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Why Is the Sky Blue: Experiment for Kids

Why Is the Sky Blue: Experiment for Kids

It's an age-old question all have asked. Let's find out why!

The next time your kids inevitably ask, “Why is the sky blue?,” you can pull up this experiment for an at-home science lesson.
        

Time: 10 minutes 

Materials  

  • 1 clear drinking glass or small glass bowl 
  • Water 
  • Milk 
  • Spoon 
  • Eyedropper (optional) 
  • Bright flashlight  

      
Safety Tips and Setup Hints 

  • A white LED flashlight works well with this lab, such as the flashlight in many camera phones. 
        
  • It helps to see the blue color in the water if the room is darkened as much as possible. 

          
Instructions 

  1. Fill the glass or bowl with water until it is mostly full. 
       
  2. Put a few drops of milk into the water, and stir the water with the spoon. You can use an eyedropper for this, but, if you do not have one, just carefully and slowly pour a few drops of milk from a spoon into the water. Do not pour the milk directly from the carton, as it will likely come out too quickly. Put a little bit of milk into a small bowl, and scoop a few drops into a spoon, then into the water. 

    add some milk to the water   
  3. Shine the flashlight through the water. What color do you see? (The color will be fairly light.)
        

The Science Behind the Fun

Earth’s air is made of several gases. Most of it is nitrogen, about 78 percent, about 21 percent is oxygen, there is a little bit of a gas called argon, a little water vapor, and very small amounts of gases, such as carbon dioxide and others. While our eyes can’t see the individual bits of gases, called atoms or molecules, we can feel them when the wind blows. The amounts of these gases change depending on the seasons, the altitude, the weather, whether there has been a volcanic eruption, or other reasons, but these are generally the amounts we measure.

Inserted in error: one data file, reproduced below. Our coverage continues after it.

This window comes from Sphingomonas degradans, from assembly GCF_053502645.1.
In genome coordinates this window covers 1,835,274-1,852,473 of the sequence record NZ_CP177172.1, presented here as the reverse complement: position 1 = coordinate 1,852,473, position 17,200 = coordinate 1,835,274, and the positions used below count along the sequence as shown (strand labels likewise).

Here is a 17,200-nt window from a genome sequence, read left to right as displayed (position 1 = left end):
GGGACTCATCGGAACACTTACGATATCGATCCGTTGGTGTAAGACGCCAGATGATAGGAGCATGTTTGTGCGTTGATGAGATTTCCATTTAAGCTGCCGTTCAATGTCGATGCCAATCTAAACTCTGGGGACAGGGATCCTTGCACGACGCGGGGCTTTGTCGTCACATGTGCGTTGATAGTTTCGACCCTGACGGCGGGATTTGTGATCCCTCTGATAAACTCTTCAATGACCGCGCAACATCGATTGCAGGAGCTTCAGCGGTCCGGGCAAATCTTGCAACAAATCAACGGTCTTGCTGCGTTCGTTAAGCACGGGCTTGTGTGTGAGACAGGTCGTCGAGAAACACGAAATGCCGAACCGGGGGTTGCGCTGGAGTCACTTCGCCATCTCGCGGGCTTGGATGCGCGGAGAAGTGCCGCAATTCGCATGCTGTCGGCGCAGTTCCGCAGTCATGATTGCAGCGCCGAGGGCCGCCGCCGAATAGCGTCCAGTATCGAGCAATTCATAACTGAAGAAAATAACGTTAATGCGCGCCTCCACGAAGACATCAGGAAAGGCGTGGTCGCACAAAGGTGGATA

The light from the Sun is made of many colors, and we can see those colors when we split the Sun’s white light using a prism. When white light hits the gas molecules, most of the light—such as the reds, oranges, and yellows—is able to move its way through the molecules and pass to the ground to your eyes. However, the blue light is scattered around by the gases. It is this scattered blue light we see as a blue sky. In this lab, the big particles of milk in the water acted like the particles of air, scattering the blue light from the flashlight. You can try playing with the amount of milk in the water and the type of flashlight until you get the easiest blue color to see.
    

astronomy lab for kids

Excerpted from Astronomy Lab for Kids with permission of the publisher. Photography © 2016 David Miller, Miller Visual; text © 2016 Quarto Publishing Group USA Inc., by Michelle Nichols

   
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